BEIJING (REUTERS) - China's biggest state-owned bank and trust company are arguing over who should be held accountable after two high-yield trust products they were both involved in failed, leaving investors owed 500 million yuan (S$108.9 million).
The spat highlights the risks to investors from China's US$7 trillion-plus shadow banking system, which is marked by opacity and lack of accountability and which Moody's Investors Service estimates amounted to 71 per cent of GDP at the end of last year.
Trust firms, with total assets of US$2.2 trillion, are also shifting more cash into this non-traditional form of financing, blunting regulators' efforts to reduce the risk.
The trust products, "Guye #1" and "Guye #2", were issued by CITIC Trust Co Ltd, run by state-owned investment firm CITIC Group Corp, and marketed and sold by Industrial and Commercial Bank of China (ICBC) , a common practice that allows banks to profit from shadow banking without taking the risk onto their books.
The product was scheduled to mature in March, but the ultimate borrower, mining and manufacturing company Shanxi Guye Industrial Group Co (Guye), was unable to make payments to investors because it was hit by China's slowing economic growth and a drop in coal demand and prices, according to a document from CITIC Trust.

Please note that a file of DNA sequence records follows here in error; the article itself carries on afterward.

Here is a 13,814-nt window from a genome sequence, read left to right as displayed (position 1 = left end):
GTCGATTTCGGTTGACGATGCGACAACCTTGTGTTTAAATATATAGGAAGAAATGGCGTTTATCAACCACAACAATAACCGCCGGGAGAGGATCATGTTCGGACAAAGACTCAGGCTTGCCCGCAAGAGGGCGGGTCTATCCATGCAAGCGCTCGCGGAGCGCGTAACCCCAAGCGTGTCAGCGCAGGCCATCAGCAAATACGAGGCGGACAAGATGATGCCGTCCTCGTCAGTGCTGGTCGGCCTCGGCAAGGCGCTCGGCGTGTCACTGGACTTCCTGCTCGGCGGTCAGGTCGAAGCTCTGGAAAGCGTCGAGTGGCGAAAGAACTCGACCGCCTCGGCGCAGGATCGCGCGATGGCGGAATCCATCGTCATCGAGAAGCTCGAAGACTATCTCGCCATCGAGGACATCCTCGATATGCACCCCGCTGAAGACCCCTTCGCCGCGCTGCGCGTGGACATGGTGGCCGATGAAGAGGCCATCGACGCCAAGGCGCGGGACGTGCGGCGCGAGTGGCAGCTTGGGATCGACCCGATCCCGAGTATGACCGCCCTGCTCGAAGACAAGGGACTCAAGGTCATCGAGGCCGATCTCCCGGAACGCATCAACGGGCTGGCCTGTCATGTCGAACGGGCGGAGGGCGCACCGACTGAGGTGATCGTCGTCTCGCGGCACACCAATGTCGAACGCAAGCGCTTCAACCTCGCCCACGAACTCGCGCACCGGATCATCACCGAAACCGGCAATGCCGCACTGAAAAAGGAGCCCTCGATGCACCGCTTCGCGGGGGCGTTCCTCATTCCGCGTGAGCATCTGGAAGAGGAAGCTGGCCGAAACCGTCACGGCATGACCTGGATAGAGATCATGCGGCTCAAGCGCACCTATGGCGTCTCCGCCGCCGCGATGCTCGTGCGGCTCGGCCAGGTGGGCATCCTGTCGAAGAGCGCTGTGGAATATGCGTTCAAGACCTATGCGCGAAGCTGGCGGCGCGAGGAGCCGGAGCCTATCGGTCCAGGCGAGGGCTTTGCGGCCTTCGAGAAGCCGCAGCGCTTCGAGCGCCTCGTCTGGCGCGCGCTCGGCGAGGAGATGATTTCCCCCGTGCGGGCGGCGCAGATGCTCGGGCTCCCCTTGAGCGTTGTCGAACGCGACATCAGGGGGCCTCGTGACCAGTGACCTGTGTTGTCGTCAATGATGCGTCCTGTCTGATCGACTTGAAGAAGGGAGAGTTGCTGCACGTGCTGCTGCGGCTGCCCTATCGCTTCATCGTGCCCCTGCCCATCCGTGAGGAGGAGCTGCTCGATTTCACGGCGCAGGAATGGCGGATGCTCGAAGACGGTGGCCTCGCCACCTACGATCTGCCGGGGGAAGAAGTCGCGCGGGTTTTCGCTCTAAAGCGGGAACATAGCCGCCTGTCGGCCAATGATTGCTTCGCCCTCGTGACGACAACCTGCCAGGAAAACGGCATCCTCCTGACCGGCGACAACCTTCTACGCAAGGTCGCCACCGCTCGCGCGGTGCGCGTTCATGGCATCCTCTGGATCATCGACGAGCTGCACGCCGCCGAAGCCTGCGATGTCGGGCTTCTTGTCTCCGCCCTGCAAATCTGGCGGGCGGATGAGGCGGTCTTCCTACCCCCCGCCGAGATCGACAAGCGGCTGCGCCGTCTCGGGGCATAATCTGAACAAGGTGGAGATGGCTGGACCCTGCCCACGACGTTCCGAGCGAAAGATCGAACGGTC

Now, ICBC and CITIC Trust are arguing over which party should bear the main responsibility. Guye executives were not available to comment on the matter.
In a statement, ICBC, which sold the products to 143 clients in 2012, said it was just an intermediary and "shouldn't be responsible for repaying principle or interest, providing guarantees or solving disputes".
"The Guye trust No.1 and No.2 projects was recommended to ICBC's Shanxi branch by CITIC Trust, not vice versa," the ICBC statement said. The lender is China's largest by assets.
A CITIC Trust executive, who declined to be named, however, told Reuters that ICBC had recommended Guye to CITIC as "a strategic client" and asked CITIC to design a trust product for the company. "ICBC is passing the buck to us," Feng Weimin, CITIC Trust's trust business general manager, told reporters last week.
Investors in the Guye products, in a telephone call organised by CITIC Trust last Friday, said ICBC employees had promoted the products as "risk-free" and as jointly developed by ICBC and CITIC.
ICBC declined to comment on this matter.
The product is the second sold by ICBC branches in the central province of Shanxi that failed in the last two years. The first product, "2010 China Credit/Credit Equals Gold #1", was also issued to finance a coal company that also ran into financial trouble due to the decline in the coal industry.
Last year, ICBC said it would not repay the investors in that trust product. Local media, however, said the bank eventually stepped in under pressure from the government and the banking regulator.